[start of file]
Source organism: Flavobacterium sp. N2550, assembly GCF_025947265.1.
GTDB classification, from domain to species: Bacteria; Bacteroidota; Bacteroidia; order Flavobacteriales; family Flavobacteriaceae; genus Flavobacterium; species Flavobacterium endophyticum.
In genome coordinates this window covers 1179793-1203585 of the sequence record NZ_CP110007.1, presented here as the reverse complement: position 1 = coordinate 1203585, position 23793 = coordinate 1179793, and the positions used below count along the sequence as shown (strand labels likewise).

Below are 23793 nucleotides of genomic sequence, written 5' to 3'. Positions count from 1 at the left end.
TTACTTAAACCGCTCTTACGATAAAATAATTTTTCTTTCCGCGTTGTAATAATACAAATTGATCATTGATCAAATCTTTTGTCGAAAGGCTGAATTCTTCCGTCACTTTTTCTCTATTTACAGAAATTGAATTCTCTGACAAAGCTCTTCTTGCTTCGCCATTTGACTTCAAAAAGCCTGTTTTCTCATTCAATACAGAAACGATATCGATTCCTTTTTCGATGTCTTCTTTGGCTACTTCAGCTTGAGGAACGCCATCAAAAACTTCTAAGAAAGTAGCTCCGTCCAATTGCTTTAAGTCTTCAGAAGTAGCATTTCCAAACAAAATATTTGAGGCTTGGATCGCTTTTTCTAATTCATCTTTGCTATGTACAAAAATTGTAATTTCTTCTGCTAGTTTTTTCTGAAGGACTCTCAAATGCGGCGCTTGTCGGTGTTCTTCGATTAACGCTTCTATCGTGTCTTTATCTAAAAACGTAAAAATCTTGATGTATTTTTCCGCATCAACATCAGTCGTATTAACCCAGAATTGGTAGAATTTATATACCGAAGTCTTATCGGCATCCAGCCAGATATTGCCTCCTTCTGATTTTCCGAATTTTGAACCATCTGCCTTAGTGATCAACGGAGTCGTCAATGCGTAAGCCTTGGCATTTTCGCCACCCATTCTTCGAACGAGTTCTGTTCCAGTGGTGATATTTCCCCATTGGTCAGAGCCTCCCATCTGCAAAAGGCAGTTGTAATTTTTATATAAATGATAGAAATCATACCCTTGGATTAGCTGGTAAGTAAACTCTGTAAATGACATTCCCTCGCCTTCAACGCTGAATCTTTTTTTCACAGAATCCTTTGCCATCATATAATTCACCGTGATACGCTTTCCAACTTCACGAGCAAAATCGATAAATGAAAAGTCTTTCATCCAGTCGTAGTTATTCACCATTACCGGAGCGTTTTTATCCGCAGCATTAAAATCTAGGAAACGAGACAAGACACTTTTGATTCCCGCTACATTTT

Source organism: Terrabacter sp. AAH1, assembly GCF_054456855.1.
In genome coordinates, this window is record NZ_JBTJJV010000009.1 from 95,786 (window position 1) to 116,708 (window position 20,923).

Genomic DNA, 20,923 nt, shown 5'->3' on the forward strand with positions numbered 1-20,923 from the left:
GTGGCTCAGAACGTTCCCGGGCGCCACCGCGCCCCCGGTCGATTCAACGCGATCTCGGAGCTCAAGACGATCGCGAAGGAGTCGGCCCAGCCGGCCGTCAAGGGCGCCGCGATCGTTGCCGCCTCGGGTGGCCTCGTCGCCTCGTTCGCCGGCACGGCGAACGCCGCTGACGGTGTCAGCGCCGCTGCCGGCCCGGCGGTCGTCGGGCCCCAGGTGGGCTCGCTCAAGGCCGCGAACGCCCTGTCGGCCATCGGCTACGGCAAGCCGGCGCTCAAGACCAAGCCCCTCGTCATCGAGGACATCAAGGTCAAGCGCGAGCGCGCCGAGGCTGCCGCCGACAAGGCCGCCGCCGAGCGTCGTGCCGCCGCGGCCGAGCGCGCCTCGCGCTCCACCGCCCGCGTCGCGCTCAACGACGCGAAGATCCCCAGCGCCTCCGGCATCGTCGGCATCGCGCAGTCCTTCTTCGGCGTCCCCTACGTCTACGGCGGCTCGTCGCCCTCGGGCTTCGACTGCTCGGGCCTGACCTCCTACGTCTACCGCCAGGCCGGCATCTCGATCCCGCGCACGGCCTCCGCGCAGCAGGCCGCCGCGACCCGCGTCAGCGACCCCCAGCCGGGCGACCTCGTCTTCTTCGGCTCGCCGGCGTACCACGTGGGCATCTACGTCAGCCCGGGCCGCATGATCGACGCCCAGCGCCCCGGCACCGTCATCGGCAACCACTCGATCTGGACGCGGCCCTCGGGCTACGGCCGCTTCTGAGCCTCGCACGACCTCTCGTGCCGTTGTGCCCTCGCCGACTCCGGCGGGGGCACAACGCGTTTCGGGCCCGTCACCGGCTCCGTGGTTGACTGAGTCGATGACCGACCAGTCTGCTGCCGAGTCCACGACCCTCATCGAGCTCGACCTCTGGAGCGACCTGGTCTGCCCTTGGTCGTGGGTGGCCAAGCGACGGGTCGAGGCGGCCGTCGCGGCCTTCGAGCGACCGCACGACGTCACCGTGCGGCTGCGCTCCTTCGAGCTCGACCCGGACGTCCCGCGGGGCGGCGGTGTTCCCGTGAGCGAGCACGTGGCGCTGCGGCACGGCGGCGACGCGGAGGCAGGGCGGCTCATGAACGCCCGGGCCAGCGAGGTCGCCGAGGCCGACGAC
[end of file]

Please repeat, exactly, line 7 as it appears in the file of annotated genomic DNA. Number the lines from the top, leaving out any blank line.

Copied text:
In genome coordinates, this window is record NZ_JBTJJV010000009.1 from 95,786 (window position 1) to 116,708 (window position 20,923).